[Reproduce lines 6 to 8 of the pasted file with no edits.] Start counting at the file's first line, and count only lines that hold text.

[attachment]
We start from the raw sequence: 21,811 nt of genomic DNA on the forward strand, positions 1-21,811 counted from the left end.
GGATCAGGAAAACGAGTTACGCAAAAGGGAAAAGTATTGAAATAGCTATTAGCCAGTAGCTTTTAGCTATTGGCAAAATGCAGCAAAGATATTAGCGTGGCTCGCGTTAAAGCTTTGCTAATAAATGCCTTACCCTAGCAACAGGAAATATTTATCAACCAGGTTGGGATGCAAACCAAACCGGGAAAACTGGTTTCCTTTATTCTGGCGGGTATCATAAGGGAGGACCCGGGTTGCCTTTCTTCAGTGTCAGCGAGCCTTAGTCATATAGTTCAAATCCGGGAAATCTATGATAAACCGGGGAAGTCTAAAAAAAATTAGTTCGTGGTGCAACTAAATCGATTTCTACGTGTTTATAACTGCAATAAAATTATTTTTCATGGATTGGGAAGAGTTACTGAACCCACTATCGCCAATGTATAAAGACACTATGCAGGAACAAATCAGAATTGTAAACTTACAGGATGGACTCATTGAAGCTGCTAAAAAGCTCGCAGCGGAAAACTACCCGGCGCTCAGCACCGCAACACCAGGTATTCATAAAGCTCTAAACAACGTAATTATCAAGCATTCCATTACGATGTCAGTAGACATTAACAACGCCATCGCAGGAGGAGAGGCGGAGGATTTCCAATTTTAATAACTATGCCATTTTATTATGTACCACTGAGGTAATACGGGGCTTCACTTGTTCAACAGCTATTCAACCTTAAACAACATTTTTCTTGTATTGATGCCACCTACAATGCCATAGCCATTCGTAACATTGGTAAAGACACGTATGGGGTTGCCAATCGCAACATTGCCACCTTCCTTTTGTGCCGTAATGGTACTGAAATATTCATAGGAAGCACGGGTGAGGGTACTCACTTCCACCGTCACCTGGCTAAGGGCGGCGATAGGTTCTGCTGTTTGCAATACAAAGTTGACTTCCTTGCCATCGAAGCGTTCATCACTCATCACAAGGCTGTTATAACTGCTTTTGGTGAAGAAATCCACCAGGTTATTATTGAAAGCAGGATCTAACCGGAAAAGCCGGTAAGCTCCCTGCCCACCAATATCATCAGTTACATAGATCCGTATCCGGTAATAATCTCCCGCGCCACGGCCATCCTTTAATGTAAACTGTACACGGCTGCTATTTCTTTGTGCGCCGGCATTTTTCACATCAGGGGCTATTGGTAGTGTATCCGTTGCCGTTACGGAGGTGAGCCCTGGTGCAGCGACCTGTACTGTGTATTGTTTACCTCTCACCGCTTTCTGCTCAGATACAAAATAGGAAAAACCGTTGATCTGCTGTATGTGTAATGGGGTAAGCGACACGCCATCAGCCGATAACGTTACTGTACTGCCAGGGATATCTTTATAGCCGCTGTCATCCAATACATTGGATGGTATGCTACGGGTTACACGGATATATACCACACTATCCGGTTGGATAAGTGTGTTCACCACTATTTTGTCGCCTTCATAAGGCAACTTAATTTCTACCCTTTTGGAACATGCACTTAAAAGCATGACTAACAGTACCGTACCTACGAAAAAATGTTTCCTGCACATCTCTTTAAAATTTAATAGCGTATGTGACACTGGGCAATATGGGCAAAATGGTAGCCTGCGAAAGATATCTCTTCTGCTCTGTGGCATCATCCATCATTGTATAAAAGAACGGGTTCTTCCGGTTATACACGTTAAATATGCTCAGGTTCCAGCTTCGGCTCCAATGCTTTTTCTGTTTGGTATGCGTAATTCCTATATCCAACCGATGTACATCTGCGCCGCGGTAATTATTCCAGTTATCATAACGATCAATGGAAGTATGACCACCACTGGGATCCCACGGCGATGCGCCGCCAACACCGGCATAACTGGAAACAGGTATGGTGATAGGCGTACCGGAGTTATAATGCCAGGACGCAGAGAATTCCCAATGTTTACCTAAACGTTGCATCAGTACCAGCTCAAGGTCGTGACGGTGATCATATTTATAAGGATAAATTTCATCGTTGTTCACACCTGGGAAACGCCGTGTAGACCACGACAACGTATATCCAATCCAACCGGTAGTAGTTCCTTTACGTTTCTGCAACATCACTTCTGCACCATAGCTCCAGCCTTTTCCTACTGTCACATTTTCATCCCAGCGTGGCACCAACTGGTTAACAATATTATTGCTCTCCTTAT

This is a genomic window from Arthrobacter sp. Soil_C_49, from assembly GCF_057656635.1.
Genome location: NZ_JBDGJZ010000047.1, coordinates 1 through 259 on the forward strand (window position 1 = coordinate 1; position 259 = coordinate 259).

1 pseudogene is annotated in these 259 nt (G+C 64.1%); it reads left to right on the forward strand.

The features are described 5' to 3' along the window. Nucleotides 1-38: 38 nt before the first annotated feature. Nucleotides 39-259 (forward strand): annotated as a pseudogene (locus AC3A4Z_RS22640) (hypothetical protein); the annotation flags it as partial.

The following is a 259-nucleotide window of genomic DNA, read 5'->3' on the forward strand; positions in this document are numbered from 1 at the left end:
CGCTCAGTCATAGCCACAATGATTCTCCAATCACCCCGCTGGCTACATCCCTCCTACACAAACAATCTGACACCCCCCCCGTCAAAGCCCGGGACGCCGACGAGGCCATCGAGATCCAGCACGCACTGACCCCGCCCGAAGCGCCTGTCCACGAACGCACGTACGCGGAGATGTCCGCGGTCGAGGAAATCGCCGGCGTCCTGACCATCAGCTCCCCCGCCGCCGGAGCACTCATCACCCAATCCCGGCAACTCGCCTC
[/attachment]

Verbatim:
The features are described 5' to 3' along the window. Nucleotides 1-38: 38 nt before the first annotated feature. Nucleotides 39-259 (forward strand): annotated as a pseudogene (locus AC3A4Z_RS22640) (hypothetical protein); the annotation flags it as partial.

The following is a 259-nucleotide window of genomic DNA, read 5'->3' on the forward strand; positions in this document are numbered from 1 at the left end:
CGCTCAGTCATAGCCACAATGATTCTCCAATCACCCCGCTGGCTACATCCCTCCTACACAAACAATCTGACACCCCCCCCGTCAAAGCCCGGGACGCCGACGAGGCCATCGAGATCCAGCACGCACTGACCCCGCCCGAAGCGCCTGTCCACGAACGCACGTACGCGGAGATGTCCGCGGTCGAGGAAATCGCCGGCGTCCTGACCATCAGCTCCCCCGCCGCCGGAGCACTCATCACCCAATCCCGGCAACTCGCCTC